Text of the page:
The mean dose of fentanyl administered in the intraoperative period was similar between the groups (Table 1). Neither postoperative pain scores nor morphine consumption were different between the groups at any time during their stay in the recovery room (Table 1).
Orientation scores were similar, except at 15 min after operation. At that time, the number of patients that were not orientated in both time and place in 0.05, 0.1, and 0.2 mg/kg midazolam and melatonin groups were 5 (41.7%), 4 (33.3%), 5 (41.7%), 2 (16.7%), 2 (16.7%), and 6 (50%), respectively, compared with 1 (8.3%) patient in the placebo group (P < 0.05).
In the control and 0.05, 0.1, and 0.2 mg/kg midazolam and melatonin groups, the baseline NDSST scores were 9.2 ± 2, 12.3 ± 7, 10.2 ± 3, 9 ± 2, 9.7 ± 2, 8.7 ± 3, and 9.1 ± 3, respectively (P = NS); the TDT score for missed dots were 8.2 ± 6, 6.1 ± 4, 8.6 ± 5, 12 ± 8, 13.8 ± 7, 9.2 ± 7, and 5.4 ± 4, respectively (P = 0.01); the TDT deviation were 2.5 ± 3, 3.5 ± 2.6, 5.3 ± 5, 4 ± 4, 3.5 ± 2.7, 5.5 ± 4.7, and 3.4 ± 2.9 mm, respectively (P = NS); and the TDT time was 13 ± 3, 12 ± 5.6, 15 ± 4, 14 ± 4, 13 ± 6, 18 ± 6, and 13 ± 5 s, respectively (P = 0.03). Thirty minutes after the administration of premedication, patients in the three midazolam groups had significantly poorer performance on the NDSST test compared with melatonin and placebo groups (Figure 2). However, there was no difference in the TDT score, deviation, or time needed to perform the TDT test among all of the groups either before operation or in the recovery room (Figure 3). After operation, the placebo and 0.05 mg/kg melatonin groups performed the DSST significantly better at 15, 30, and 90 min than the midazolam groups (Figure 2). Patients who were deeply sedated (asleep, but not arousable;Table 2) were unable to perform the DSST and TDT and were not included in the statistical analysis.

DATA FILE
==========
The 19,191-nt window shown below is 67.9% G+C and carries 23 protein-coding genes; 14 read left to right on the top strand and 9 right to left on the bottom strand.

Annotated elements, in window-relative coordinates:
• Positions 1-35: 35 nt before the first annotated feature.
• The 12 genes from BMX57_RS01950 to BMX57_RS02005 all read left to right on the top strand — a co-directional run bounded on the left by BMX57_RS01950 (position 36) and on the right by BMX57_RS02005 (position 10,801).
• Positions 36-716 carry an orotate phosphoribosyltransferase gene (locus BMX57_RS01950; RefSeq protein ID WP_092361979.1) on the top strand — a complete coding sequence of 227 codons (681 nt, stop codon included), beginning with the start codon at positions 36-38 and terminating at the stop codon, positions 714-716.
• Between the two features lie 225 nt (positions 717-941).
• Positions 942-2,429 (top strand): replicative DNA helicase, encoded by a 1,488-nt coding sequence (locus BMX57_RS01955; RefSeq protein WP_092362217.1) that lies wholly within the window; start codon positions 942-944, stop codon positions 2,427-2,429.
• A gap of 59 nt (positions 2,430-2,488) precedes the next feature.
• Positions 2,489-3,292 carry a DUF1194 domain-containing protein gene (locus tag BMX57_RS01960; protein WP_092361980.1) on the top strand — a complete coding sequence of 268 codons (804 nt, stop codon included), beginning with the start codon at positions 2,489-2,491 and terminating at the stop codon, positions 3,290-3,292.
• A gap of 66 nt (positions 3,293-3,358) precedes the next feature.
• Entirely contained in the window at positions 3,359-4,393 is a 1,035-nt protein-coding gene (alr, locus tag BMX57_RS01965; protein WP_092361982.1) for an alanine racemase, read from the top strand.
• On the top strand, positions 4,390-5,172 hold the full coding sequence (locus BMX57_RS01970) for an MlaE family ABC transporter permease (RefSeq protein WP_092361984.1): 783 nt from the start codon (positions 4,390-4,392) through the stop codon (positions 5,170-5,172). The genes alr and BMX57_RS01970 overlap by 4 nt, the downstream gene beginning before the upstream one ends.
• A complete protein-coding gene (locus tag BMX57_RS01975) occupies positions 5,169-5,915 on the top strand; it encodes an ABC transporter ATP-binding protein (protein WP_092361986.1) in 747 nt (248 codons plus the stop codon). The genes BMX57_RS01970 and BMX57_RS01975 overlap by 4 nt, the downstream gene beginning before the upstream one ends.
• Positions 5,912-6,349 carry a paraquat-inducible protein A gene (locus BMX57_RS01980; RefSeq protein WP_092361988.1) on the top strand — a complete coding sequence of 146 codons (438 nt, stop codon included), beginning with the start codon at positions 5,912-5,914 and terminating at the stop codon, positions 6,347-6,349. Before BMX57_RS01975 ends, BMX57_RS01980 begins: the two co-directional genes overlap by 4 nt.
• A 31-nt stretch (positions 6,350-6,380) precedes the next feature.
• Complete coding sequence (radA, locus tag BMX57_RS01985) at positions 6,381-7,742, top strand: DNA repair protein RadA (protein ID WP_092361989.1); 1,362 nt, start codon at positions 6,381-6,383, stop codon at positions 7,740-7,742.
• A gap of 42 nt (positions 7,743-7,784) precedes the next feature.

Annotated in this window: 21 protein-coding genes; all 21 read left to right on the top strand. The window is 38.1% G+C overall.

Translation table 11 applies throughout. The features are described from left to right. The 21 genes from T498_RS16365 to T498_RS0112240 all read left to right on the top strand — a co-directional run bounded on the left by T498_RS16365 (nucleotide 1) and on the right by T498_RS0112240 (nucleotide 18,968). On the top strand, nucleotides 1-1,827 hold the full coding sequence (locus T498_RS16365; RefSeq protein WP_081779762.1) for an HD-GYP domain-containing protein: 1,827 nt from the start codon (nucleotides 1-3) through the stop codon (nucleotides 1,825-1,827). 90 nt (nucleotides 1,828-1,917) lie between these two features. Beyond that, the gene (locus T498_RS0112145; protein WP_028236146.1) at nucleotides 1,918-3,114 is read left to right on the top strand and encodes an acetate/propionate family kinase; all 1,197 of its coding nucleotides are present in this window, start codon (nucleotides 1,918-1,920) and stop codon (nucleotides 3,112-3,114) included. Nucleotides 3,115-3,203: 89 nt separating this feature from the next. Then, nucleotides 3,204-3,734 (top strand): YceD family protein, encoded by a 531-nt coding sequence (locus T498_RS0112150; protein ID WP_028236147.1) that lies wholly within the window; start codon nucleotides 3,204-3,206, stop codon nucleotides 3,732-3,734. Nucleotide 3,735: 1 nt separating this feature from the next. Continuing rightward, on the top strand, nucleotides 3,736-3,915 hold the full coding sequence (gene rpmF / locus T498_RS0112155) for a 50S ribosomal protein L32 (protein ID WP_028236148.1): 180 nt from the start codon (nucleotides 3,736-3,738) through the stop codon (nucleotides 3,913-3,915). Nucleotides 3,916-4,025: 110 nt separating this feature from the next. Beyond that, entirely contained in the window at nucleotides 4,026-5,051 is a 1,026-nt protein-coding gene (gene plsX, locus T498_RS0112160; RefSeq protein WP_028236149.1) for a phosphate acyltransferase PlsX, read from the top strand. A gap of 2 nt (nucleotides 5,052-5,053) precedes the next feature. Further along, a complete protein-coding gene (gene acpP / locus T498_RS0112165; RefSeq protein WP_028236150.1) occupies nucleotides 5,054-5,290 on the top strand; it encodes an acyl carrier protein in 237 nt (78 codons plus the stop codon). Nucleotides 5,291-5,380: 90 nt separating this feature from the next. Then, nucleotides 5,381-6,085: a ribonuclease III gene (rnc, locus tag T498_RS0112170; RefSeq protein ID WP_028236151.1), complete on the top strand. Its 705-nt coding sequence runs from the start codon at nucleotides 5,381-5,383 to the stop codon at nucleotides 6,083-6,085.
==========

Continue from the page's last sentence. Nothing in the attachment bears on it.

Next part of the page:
In the 0.2 mg/kg midazolam group, at 24 h one patient did not recall the two simple line diagrams. All other patients in the three midazolam groups recalled the two diagrams (Figure 4). Patients who received 0.2 mg/kg midazolam had a higher incidence of amnesia for the two preoperative events (P < 0.05) (Figure 4). All patients in the 0.05 and 0.2 mg/kg midazolam groups and in the 0.05 mg/kg melatonin group were satisfied with their premedication. In each of the other study groups, 10 patients (83.3%) were satisfied with their premedication. This is to be contrasted with seven patients (58.3%) in the placebo group who were satisfied with their premedication (P = 0.019). All patients in the midazolam and melatonin groups would prefer to have the same premedication and seven patients (58.3%) in the placebo group said they would prefer to have another premedicant in future. No side-effects were noted.
We have demonstrated that patients who received premedication with 0.05, 0.1, or 0.2 mg/kg sublingual midazolam or melatonin had a significant decrease in anxiety levels (Figure 1) and increase in levels of sedation preoperatively compared with those who received placebo (Table 2). However, in the preoperative period, only patients in the three midazolam groups experienced significant impairment in psychomotor skills, as indicated by the performance on the DSST relative to baseline (Figure 2). After operation, patients who received 0.2 mg/kg midazolam premedication had increased levels of sedation at 90 min compared with the 0.05 and 0.1 mg/kg melatonin groups. In addition, patients in the three midazolam groups had impairment of performance on the DSST at 15, 30, 60, and 90 minutes postoperatively compared with the melatonin 0.05 mg/kg group. However, there were no significant differences among the midazolam, melatonin, and control groups on the TDT performance either before or after operation or in postoperative anxiety levels. Amnesia was notable only with the 0.2 mg/kg midazolam group for two preoperative events.
In our previously published study (3), we also noted that premedication with either 15 mg of midazolam or 5 mg of melatonin had significant decreases in anxiety levels and increases in levels of sedation preoperatively compared with the control subjects. We also noted that midazolam produced the highest scores of sedation at 30 and 60 minutes after the administration and significant psychomotor impairment in the preoperative period compared with melatonin or placebo (3).